The internet connection is crucial while working from home or enjoying web-based content. Sometimes, you might notice brief delay or get no internet error even when you are connected to the Wi-Fi. If you experience that often on your Windows 10 computer and laptop, you should certainly fix that to enjoy uninterrupted work and entertainment.
Firstly, you can check if you're experiencing network connectivity issues with your LAN or router, or getting a message about network problems. Once you confirm that network connectivity isn't the issue, you should troubleshoot the problem.
We've compiled useful troubleshooting tricks below to help you fix the Windows 10 network connection issues.
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1. Check Power Connection
The first thing you should inspect is the reliability of the power adapters that come with the routers and modems. While most are reliable, you never know when these adapters stop to work consistently. The only way to test that is to use it with other compatible option or have the electrical lines tested.
And whenever there's a power outage, your modem and router will stop working. That means the Wi-Fi signal is lost, and you may have to manually switch turn them on after the power restores.
2. Restart Your Modem and Router
Just like you restart your computer, you can follow the same with your modem and router. Rebooting those devices purges the old cache and DNS data. Go ahead and reboot your computer, modem, and router. If the modem or router is suffering an issue, it won't work properly after restarting and that's how you can identify whether something is wrong with that.
Did you install a new firmware update on your router or modem and didn't restart it? Well, you should restart those devices to apply the new firmware update changes.
Step 1: Press and hold the power button on your router for 30 seconds.
Step 2: When it turns off completely, unplug all the cables and wait for at least 30 seconds.
Step 3: Reconnect the power cord and the ethernet cables. Boot the router and modem.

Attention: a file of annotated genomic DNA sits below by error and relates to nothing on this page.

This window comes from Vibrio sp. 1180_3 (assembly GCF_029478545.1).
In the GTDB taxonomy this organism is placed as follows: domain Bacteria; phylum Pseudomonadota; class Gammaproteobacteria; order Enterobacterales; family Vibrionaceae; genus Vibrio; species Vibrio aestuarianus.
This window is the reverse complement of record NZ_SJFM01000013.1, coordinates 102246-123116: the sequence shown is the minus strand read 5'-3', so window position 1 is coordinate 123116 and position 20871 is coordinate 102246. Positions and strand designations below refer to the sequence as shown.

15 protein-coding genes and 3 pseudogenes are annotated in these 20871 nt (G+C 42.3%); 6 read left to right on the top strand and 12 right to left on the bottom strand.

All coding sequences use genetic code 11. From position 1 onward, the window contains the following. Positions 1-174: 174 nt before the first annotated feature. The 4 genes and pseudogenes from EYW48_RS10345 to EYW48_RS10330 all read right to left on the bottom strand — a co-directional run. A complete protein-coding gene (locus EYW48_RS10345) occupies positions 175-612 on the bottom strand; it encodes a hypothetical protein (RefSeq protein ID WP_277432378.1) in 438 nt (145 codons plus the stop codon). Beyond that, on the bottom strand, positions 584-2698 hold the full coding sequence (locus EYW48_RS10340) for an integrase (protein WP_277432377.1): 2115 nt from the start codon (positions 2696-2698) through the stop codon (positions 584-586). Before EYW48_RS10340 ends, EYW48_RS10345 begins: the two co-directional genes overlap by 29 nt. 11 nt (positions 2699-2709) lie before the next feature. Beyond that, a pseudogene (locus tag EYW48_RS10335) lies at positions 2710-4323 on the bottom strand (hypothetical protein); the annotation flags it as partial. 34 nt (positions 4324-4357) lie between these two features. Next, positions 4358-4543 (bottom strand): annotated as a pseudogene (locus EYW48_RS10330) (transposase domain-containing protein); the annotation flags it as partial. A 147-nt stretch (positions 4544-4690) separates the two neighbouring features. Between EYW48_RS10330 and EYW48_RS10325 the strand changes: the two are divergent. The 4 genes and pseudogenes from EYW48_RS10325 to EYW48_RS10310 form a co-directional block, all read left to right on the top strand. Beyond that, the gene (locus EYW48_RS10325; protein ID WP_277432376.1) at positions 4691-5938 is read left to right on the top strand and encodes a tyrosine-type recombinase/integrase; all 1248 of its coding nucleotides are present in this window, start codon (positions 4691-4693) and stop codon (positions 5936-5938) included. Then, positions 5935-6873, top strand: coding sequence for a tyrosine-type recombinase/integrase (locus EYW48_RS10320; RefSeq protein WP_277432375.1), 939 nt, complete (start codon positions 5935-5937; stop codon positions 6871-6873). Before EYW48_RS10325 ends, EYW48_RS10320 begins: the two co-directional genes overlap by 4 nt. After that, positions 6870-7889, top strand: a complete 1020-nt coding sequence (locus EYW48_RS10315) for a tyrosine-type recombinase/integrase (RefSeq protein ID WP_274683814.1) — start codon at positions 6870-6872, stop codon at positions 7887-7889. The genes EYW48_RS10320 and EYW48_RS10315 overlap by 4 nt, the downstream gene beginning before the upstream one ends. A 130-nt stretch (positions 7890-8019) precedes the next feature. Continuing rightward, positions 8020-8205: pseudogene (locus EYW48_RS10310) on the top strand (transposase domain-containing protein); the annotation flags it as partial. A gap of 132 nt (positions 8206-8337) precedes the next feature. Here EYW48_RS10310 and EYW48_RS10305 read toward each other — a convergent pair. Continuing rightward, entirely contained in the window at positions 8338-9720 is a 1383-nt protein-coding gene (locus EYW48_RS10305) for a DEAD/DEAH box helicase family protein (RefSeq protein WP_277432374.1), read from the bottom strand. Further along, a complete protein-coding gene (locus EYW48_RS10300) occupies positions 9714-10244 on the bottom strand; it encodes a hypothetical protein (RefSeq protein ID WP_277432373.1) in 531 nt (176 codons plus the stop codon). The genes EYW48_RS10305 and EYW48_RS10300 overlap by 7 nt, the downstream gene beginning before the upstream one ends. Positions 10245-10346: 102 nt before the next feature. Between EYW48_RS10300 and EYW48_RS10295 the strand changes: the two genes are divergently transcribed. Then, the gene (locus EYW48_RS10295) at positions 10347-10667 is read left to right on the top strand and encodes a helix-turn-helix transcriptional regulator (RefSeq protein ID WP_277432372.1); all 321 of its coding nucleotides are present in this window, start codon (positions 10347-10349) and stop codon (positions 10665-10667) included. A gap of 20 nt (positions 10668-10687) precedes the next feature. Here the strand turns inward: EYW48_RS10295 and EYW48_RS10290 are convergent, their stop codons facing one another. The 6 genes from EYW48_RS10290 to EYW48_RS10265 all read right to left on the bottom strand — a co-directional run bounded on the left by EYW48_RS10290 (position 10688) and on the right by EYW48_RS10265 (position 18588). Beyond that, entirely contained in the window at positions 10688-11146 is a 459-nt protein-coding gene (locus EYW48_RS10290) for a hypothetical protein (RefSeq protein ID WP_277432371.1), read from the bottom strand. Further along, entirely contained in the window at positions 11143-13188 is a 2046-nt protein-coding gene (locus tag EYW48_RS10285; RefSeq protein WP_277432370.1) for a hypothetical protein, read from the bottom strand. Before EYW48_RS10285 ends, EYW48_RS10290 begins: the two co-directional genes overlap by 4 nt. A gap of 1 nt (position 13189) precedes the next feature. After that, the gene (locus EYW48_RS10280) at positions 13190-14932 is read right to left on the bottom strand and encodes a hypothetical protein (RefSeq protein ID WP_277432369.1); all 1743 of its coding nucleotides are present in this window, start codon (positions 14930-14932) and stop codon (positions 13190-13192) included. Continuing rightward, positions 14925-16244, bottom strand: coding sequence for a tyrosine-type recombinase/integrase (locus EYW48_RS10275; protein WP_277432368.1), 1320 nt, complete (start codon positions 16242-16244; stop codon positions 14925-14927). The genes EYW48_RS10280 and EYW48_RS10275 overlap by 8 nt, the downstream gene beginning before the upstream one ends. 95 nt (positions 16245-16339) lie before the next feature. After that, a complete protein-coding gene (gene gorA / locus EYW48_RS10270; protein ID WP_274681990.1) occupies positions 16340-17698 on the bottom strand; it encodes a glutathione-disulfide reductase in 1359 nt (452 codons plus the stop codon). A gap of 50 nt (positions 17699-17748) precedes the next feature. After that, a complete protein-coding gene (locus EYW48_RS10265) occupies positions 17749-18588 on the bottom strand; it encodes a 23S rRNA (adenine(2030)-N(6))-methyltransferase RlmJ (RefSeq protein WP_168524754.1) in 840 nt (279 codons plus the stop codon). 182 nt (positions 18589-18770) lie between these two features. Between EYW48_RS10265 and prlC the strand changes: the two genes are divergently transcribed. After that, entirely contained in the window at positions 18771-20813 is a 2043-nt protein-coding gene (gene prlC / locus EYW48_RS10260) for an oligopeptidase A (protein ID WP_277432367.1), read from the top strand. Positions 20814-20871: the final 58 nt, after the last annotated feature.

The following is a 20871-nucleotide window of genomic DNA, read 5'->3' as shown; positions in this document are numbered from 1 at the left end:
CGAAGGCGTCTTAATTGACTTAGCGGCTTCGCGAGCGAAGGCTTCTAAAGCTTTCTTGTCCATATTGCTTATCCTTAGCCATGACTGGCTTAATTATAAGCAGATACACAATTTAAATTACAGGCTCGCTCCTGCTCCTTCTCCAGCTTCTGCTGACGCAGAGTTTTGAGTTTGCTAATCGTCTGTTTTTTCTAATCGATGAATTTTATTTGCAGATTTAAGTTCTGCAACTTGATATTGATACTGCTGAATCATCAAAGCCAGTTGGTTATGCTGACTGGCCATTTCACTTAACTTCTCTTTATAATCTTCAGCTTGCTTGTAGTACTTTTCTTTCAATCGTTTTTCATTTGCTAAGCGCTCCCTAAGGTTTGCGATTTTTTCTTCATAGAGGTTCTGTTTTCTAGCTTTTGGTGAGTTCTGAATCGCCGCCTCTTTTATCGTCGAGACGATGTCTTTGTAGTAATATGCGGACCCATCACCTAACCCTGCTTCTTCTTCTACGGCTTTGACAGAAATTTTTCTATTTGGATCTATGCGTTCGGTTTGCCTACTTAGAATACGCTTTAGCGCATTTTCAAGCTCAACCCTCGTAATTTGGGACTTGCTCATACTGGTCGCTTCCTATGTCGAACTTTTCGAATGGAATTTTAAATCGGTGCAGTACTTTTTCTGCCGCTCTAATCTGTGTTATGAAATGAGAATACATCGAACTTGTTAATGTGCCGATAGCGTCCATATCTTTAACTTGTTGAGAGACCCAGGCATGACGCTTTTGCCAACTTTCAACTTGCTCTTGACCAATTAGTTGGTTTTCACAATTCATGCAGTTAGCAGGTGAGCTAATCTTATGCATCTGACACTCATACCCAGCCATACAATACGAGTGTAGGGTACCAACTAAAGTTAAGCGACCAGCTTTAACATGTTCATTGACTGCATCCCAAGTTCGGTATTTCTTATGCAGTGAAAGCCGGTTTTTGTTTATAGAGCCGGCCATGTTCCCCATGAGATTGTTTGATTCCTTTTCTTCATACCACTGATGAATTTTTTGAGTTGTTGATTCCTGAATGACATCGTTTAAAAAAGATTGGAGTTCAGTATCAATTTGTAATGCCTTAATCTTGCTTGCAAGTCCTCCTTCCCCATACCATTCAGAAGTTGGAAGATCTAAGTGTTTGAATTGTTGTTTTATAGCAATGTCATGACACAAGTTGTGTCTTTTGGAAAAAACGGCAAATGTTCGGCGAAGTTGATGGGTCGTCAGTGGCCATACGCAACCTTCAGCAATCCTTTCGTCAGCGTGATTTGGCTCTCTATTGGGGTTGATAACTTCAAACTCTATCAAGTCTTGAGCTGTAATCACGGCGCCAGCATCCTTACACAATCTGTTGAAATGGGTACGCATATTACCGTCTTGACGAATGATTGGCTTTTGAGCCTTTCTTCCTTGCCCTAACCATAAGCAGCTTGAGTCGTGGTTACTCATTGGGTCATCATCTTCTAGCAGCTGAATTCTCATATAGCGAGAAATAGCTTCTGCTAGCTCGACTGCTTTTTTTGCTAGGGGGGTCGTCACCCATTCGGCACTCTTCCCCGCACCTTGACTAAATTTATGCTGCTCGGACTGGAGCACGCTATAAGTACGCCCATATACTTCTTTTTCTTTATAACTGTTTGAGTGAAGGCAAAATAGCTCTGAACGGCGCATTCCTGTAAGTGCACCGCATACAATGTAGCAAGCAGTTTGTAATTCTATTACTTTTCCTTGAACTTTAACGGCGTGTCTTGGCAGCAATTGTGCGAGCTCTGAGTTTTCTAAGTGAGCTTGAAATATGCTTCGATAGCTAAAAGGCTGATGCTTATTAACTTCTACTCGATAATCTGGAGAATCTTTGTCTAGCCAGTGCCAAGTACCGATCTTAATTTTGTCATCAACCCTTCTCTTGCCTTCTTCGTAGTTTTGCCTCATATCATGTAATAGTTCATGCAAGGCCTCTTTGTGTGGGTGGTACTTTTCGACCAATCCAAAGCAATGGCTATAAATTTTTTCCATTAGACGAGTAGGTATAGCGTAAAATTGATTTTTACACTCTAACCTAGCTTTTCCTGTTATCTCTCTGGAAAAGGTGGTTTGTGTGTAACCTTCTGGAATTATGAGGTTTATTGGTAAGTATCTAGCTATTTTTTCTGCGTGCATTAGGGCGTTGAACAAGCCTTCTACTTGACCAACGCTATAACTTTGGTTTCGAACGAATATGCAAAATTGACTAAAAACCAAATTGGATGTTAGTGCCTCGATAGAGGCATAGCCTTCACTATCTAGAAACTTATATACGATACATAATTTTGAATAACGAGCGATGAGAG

Once you have started, if you have another computer or phone, try getting online on that device. If it’s connected with the internet, you are totally fine, but if it isn't, it's likely an issue with your equipment or your ISP.
Are you still facing network connection issues? You can continue to narrow down the problem with the below troubleshooting options.
3. Check Physical Connections
Does your network problem continue even after rebooting your devices? Before you start diving into settings and tests, you can inspect whether the ethernet cables are properly connected to the modem and the router.
If you use an ethernet cable to connect to your router, make sure to unplugged it and check it closely for any damage. If your laptop has a wireless switch (function + wireless symbol key), you can use it couple of times to successfully enable the wireless connection.
Once you've verified a proper connection, check the modem and adapter. Are the green lights on your router or modem flashing? If no light blinks after the reboot, the device could struggle to function normally. And in that case, you might have to get a replacement or a new one.
4. Forget Wi-Fi network
When you forget a network (the one you've connected), and then add the same one again, the Windows 10 treats it as a completely new network.
If the network name conflicts are making it difficult to connect your Windows 10 computer to the internet, manually forcing your device to forget a few of them may fix the problem and get you online.